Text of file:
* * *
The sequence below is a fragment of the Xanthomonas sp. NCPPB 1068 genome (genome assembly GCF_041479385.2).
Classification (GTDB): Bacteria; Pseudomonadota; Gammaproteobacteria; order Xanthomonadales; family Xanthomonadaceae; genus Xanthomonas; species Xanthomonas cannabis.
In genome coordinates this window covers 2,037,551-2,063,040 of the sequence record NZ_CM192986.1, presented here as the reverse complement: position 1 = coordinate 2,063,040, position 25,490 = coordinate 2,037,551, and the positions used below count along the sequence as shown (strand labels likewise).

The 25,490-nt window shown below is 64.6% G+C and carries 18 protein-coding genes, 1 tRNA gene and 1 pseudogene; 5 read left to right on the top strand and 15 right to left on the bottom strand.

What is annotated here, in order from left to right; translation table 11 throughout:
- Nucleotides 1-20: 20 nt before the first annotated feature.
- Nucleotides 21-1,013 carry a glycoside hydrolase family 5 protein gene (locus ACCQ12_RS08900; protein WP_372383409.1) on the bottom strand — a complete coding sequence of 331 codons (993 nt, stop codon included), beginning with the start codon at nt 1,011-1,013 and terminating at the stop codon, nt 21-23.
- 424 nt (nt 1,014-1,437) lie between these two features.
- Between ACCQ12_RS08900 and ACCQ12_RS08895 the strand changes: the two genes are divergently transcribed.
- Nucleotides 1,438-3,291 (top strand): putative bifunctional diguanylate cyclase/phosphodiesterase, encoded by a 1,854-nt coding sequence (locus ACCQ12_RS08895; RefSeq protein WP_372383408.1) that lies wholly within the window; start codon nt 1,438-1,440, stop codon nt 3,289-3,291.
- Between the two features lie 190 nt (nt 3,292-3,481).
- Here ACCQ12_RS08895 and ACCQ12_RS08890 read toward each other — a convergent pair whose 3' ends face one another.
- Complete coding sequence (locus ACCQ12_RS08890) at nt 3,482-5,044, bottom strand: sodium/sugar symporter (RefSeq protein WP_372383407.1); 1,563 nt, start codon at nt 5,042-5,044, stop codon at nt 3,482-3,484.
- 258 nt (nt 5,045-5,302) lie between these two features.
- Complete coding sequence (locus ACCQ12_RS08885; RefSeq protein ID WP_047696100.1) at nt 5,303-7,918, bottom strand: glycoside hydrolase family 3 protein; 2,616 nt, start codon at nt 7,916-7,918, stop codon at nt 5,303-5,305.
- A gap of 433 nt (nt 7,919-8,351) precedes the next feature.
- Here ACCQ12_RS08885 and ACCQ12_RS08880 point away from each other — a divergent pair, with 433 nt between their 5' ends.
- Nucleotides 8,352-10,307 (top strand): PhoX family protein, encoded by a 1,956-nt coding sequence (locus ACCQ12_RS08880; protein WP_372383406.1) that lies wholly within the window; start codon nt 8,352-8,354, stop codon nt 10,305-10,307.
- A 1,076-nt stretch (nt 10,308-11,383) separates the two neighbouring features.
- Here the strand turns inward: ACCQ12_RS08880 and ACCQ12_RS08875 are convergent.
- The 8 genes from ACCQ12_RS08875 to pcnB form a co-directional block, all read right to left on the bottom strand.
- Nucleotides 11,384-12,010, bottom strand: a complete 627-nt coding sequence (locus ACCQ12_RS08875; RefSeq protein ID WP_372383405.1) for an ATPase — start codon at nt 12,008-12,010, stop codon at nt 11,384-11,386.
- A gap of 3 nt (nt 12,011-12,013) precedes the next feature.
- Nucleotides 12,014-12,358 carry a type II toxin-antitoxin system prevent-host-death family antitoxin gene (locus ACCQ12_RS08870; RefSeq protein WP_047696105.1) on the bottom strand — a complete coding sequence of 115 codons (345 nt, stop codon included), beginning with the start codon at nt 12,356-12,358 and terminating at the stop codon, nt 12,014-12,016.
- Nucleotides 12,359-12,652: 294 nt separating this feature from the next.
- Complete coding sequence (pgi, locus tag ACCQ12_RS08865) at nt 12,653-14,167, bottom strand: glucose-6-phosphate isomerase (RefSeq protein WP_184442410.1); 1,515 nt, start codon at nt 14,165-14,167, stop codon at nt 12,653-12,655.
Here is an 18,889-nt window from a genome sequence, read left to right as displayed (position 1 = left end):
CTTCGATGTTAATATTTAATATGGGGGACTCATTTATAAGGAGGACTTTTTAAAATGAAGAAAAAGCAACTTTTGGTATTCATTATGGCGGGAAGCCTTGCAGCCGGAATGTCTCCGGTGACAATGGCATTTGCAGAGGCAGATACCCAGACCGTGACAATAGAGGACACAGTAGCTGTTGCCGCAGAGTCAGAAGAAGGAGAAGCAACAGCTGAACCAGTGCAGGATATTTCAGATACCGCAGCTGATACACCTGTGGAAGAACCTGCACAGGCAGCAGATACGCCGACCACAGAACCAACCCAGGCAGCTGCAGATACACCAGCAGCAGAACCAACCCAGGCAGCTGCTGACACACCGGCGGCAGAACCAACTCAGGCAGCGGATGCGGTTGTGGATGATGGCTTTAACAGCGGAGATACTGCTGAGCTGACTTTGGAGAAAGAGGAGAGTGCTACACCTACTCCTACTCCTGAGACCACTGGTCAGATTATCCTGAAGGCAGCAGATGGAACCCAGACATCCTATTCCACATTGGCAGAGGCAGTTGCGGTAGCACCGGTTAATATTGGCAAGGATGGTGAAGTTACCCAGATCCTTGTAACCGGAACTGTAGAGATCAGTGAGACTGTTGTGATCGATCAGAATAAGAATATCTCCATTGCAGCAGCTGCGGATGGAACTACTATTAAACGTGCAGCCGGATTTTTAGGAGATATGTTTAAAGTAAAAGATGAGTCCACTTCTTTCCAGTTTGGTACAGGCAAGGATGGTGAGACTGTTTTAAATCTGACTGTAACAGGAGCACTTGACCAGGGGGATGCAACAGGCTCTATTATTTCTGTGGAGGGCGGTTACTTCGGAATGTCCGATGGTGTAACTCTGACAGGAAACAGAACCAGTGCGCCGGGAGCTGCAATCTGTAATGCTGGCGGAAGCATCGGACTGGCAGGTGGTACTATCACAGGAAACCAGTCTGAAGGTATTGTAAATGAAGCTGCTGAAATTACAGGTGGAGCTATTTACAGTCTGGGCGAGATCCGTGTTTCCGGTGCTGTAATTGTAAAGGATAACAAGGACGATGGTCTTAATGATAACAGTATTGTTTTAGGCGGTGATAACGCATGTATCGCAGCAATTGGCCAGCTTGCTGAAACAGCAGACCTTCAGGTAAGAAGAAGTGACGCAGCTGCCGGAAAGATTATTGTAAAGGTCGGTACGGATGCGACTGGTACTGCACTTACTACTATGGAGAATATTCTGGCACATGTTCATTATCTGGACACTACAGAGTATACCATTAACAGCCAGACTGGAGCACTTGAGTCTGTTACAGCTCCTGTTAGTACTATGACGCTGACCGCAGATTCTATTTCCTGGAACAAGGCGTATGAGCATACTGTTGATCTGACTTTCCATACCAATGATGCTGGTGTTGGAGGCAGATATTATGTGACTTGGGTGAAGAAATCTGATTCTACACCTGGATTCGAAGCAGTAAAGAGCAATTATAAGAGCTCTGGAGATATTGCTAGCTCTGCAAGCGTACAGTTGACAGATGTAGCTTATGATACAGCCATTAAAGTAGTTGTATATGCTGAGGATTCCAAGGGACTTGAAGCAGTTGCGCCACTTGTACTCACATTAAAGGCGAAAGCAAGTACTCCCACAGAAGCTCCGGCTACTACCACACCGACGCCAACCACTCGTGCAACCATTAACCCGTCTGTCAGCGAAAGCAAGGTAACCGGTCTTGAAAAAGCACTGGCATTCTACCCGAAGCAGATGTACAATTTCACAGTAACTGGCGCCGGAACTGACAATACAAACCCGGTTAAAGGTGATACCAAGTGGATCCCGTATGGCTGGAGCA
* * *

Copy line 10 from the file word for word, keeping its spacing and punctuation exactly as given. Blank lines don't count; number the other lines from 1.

- Nucleotides 1,438-3,291 (top strand): putative bifunctional diguanylate cyclase/phosphodiesterase, encoded by a 1,854-nt coding sequence (locus ACCQ12_RS08895; RefSeq protein WP_372383408.1) that lies wholly within the window; start codon nt 1,438-1,440, stop codon nt 3,289-3,291.